So You're Feeling a Little Stressed After That Election? You Need to Escape to the Most Beautiful Places in Virginia.

Here's the thing, DC: no matter what side you voted on this week, we can all agree that this has been an incredibly stressful election season. We deserve a break. Go ahead and pack up the car this weekend and escape to some fresh air and relaxation: we've mapped out the most beautiful spots in Virginia that will help you unwind. 

Light of Truth Universal Shrine

LOTUS -- Light of Truth Universal Shrine

This interfaith shrine-meets-ashram with altars representing at least 10 religions was built in 1986 as a part of Yogiraj Sri Swami Satchidananda’s yogaville. Unfortunately, Satchidananda is best known for the protests against him at Woodstock for serious allegations, but the $2 million, hippy dippy lotus dome he conceived of is a real looker.

U.S. Fish and Wildlife Service

Great Dismal Swamp & Lake Drummond

This place is so eerily beautiful it inspires poetry. No really, it does. Irish poet Thomas Moore wrote one about the Lady of the Lake -- a legend about a Native American ghost who paddles around in her white canoe after dying just short of her wedding day. The wildlife area home to the lake spans Virginia and North Carolina is a whopping 111,200 acres. Be sure to take the Washington Ditch Trail and snap photos of the cypress trees emerging from Lake Drummond’s dark waters (stained amber by tannic acid). Also, look out for black bears.

Abandoned Virginia Renaissance Faire

If a barista and a mixologist were to marry, these ruins of an abandoned renaissance faire would be the painfully cool backdrop for their wedding photos amiright? The faire only operated in Fredericksburg from 1996-1999, leaving behind ruins of medieval buildings in an area resembling Sherwood Forest. Broken-down beautiful may be an acquired taste, but if it’s your thing, this site is top notch. You might be better served exploring it via a Google image search instead of actually driving there, given the "no trespassing" signs designed to protect you from hunters and tetanus (but hey, your call!). Fortunately, a drone caught it all on camera.

Courtesy of Hollywood Cemetery

Hollywood Cemetery

Before you shake your fist at us for calling something that reminds you of your own mortality beautiful, hear us out. The Gothic-looking cemetery doubles as a 135-acre garden with paths for exploring overlooking the James River. No wonder two presidents (Monroe and Tyler) and six Virginia governors use it as their final resting place. Check out it’s cool circular landscape that evades the typical grid-like layout of a cemetery, and if you’re too lazy to walk about, you can make a reservation with a local Segway company.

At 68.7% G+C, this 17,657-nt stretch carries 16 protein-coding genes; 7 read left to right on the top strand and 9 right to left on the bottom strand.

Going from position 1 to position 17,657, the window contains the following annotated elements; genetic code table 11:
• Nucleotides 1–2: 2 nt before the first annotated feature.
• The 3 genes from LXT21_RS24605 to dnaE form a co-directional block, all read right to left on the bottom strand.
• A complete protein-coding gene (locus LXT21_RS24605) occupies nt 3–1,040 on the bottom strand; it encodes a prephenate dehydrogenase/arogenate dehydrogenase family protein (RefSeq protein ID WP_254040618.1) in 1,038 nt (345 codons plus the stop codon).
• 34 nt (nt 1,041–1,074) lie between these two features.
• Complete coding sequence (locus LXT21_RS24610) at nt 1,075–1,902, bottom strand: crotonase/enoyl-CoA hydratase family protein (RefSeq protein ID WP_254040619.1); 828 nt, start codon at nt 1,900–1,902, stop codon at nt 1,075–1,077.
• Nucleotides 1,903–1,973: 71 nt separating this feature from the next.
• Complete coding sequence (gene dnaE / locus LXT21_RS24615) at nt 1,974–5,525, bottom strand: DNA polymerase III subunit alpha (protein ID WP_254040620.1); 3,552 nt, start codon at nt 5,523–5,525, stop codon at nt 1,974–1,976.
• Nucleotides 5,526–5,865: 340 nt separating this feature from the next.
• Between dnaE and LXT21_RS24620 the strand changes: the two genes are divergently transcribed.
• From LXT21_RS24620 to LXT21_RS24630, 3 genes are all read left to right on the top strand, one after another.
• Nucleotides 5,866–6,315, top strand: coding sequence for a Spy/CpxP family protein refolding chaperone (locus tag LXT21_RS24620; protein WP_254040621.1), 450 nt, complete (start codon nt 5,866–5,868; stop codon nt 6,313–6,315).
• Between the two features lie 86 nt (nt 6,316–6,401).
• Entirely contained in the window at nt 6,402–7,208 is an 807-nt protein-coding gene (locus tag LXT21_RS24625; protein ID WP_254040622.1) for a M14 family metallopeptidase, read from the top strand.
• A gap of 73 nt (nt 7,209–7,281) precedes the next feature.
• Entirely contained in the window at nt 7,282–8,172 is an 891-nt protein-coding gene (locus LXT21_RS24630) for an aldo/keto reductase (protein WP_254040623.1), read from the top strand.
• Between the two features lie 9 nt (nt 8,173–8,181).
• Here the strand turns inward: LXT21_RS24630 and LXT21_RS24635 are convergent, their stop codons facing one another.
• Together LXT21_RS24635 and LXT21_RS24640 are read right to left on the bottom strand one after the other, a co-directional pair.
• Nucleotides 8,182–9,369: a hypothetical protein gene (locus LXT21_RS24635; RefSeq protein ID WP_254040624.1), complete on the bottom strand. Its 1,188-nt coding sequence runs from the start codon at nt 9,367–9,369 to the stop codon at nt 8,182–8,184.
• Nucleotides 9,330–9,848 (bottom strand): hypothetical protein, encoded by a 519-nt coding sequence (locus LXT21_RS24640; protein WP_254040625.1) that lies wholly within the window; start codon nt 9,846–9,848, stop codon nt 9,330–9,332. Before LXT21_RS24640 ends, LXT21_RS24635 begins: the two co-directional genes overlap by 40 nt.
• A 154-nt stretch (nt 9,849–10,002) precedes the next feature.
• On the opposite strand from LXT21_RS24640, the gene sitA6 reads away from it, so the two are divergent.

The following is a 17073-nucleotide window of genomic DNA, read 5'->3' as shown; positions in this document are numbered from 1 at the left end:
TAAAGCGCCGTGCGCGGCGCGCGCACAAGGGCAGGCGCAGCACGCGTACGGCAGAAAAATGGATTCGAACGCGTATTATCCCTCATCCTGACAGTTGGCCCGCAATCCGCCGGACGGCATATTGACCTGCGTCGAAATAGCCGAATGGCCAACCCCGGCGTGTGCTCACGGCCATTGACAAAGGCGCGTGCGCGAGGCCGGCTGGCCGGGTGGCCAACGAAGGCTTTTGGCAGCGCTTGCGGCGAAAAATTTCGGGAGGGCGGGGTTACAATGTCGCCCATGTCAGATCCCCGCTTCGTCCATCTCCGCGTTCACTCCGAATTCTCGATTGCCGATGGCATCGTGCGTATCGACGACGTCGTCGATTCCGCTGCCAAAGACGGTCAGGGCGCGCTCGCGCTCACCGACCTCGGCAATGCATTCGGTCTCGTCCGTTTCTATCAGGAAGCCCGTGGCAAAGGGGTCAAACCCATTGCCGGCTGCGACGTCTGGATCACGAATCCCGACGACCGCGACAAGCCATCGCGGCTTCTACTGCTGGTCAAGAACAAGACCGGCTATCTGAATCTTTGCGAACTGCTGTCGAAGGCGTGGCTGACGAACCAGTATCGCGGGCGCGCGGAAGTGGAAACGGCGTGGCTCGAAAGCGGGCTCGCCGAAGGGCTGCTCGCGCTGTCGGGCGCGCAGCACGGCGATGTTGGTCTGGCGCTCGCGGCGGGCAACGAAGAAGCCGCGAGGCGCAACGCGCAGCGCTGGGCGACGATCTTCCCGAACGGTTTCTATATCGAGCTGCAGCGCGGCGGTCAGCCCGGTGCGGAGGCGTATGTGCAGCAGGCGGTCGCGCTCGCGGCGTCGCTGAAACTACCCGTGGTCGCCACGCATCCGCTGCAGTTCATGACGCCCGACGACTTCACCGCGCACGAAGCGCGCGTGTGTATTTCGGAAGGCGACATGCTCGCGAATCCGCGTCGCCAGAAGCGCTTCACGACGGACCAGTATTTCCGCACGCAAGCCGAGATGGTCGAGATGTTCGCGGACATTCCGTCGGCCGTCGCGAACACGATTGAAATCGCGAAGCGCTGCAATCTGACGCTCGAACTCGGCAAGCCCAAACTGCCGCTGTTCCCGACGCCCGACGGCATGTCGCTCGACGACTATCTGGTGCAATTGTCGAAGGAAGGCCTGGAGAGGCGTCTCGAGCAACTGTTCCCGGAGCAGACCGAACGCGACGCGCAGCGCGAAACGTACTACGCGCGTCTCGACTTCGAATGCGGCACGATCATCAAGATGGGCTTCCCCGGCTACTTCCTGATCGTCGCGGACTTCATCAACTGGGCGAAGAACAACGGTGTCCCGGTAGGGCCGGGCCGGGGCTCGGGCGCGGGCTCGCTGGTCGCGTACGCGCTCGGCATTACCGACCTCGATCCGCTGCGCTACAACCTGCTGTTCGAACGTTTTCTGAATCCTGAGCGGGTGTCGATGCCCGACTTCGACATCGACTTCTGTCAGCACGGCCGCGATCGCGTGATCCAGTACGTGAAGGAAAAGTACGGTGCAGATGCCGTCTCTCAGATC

Steve Blakely

Tangier Island

Chesapeake Bay
To traffic-worn Washingtonians, an island devoid of cars is a very beautiful thing. Tangier is a trapped-in-time waterman’s paradise only accessible by air or sea, meaning once you get there you’re using golf carts or bikes to explore the soft-shell crab farms, unspoiled beaches, ice cream shops, and otherwise idyllic surroundings. The sunsets are outstanding, the seafood is fresh, the streets are narrow, and the way of life is non-asshole.  


Natural Bridge
Your mission: see how many of your friends you can fool on Facebook with a post bragging you made a weekend trip to the UK by taking a selfie in front of Foamhenge instead of Stonehenge. The replica, built by Mark Cline in 2004, is full-size and the pieces are in astronomically correct positions (cough, overachiever, cough). It’s actually quite striking once you get past the goofiness.

Virginia Department of Conservation & Preservation

Fairy Stone State Park

Pop off the Blue Ridge Parkway to kick it at this 168-acre, boomerang-shaped lake that looks more New England than Southwestern Virginia. This land of no Wi-Fi is good for families and technology addicts alike, and is best known for “fairy stones,” which people come to “hunt.” These sought-after pebbles carry a St. Andrew’s Cross shape and various legends. In addition to sifting through sand, visitors can swim, boat, hike, and camp.  

Nelson Byrd Woltz Landscape Architects

Martha Jefferson Hospital Wildflower Meadows

A meadow of golden wildflowers that stretches out before you like the Yellow Brick Road is a stunner, so what if it surrounds a hospital. A landscape design firm is to thank for creating the lush setting that encourages healing. However, those in good health can and should enjoy it too. Take the path that encircles the pond and escape for a while.

Lewis Ginter Botanical Gardens

Lewis Ginter Botanical Gardens Conservatory

Approaching this enormous, 11,000sqft glass temple to nature from a distance is impressive enough, but what’s inside is even more special. You can find orchids, succulents (so hot right now), tropical plants, and butterflies as you explore each wing all capped off by a 63ft dome. A winter visit means twinkling lights and a warm place to kill a few hours.